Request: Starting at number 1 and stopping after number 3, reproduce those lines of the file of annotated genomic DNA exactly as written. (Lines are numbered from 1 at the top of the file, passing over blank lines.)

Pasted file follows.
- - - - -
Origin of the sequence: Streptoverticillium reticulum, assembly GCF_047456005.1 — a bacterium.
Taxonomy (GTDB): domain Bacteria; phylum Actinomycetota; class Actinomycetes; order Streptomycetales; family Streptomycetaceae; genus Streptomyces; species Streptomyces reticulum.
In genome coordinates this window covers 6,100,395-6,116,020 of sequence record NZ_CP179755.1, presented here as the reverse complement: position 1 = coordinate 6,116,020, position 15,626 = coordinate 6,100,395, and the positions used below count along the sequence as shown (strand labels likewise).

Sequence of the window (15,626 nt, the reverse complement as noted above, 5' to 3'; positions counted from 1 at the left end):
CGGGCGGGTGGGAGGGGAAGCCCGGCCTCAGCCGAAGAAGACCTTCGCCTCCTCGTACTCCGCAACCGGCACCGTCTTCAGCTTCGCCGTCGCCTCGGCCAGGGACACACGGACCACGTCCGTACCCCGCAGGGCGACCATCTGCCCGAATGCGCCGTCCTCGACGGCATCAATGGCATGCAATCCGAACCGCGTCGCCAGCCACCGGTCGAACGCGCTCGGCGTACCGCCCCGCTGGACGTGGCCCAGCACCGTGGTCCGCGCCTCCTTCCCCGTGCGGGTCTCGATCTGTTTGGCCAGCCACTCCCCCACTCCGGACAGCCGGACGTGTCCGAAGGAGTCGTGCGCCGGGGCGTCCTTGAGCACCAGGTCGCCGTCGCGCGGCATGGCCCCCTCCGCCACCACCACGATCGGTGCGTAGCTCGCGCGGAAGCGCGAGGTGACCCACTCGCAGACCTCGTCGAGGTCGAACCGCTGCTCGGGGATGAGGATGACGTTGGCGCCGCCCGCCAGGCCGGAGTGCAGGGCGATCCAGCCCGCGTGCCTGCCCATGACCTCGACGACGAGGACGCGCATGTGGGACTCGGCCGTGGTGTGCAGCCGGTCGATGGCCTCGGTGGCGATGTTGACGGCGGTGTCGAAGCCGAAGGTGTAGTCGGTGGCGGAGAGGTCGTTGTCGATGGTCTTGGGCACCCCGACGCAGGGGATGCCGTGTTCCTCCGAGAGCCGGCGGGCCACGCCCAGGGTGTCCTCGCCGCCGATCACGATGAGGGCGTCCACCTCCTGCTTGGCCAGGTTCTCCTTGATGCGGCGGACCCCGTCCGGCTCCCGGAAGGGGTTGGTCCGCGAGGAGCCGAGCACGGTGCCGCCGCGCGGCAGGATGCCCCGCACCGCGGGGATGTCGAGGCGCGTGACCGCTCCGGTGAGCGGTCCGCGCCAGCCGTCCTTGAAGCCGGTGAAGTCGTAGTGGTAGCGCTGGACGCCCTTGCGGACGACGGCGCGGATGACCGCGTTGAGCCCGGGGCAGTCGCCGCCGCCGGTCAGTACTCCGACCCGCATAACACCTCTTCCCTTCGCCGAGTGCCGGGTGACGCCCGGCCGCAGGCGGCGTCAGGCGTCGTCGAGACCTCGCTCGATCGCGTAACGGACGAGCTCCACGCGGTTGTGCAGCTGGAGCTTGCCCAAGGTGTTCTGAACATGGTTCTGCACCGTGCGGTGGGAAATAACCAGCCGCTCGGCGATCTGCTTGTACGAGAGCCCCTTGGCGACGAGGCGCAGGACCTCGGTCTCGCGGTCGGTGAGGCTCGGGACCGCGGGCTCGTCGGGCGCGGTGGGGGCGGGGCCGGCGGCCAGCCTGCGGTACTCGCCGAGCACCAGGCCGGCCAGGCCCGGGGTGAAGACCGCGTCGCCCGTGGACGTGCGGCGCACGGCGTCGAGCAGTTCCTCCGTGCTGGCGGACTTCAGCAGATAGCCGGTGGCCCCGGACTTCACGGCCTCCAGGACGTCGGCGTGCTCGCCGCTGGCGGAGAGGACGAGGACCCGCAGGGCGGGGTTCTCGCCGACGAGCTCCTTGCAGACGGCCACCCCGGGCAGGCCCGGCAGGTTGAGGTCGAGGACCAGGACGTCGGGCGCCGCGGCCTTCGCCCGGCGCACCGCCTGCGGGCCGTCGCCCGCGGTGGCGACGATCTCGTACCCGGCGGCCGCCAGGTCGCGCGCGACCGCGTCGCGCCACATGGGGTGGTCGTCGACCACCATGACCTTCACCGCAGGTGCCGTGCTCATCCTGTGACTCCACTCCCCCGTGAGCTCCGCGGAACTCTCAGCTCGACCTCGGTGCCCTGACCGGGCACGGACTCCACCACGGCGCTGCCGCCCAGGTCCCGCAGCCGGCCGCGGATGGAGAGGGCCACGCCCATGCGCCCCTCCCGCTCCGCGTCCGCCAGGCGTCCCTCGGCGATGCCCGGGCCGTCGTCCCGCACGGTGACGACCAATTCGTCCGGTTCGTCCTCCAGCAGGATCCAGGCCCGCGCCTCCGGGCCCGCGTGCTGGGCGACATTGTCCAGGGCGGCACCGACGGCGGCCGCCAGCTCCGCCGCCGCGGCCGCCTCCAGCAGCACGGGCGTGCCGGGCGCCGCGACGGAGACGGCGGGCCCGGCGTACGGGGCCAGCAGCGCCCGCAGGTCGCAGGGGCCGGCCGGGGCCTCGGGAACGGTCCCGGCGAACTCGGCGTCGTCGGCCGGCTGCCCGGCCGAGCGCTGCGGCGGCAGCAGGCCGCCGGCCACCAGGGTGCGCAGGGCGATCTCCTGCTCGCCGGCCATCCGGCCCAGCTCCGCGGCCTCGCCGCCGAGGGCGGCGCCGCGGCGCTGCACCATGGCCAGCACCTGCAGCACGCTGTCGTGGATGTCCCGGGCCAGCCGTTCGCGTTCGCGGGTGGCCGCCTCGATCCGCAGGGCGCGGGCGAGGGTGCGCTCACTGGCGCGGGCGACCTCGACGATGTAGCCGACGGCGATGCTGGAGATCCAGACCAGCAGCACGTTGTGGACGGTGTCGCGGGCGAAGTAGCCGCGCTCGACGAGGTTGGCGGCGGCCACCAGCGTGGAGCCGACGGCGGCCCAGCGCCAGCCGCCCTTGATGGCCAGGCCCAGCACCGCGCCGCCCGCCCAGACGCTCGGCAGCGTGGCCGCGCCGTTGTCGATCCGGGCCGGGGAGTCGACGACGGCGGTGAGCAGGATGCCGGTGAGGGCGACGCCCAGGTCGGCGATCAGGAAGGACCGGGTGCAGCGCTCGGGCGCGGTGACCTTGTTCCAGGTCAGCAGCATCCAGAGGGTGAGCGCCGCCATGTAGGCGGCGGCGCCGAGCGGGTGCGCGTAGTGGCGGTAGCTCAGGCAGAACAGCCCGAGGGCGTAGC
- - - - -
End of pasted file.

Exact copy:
Origin of the sequence: Streptoverticillium reticulum, assembly GCF_047456005.1 — a bacterium.
Taxonomy (GTDB): domain Bacteria; phylum Actinomycetota; class Actinomycetes; order Streptomycetales; family Streptomycetaceae; genus Streptomyces; species Streptomyces reticulum.
In genome coordinates this window covers 6,100,395-6,116,020 of sequence record NZ_CP179755.1, presented here as the reverse complement: position 1 = coordinate 6,116,020, position 15,626 = coordinate 6,100,395, and the positions used below count along the sequence as shown (strand labels likewise).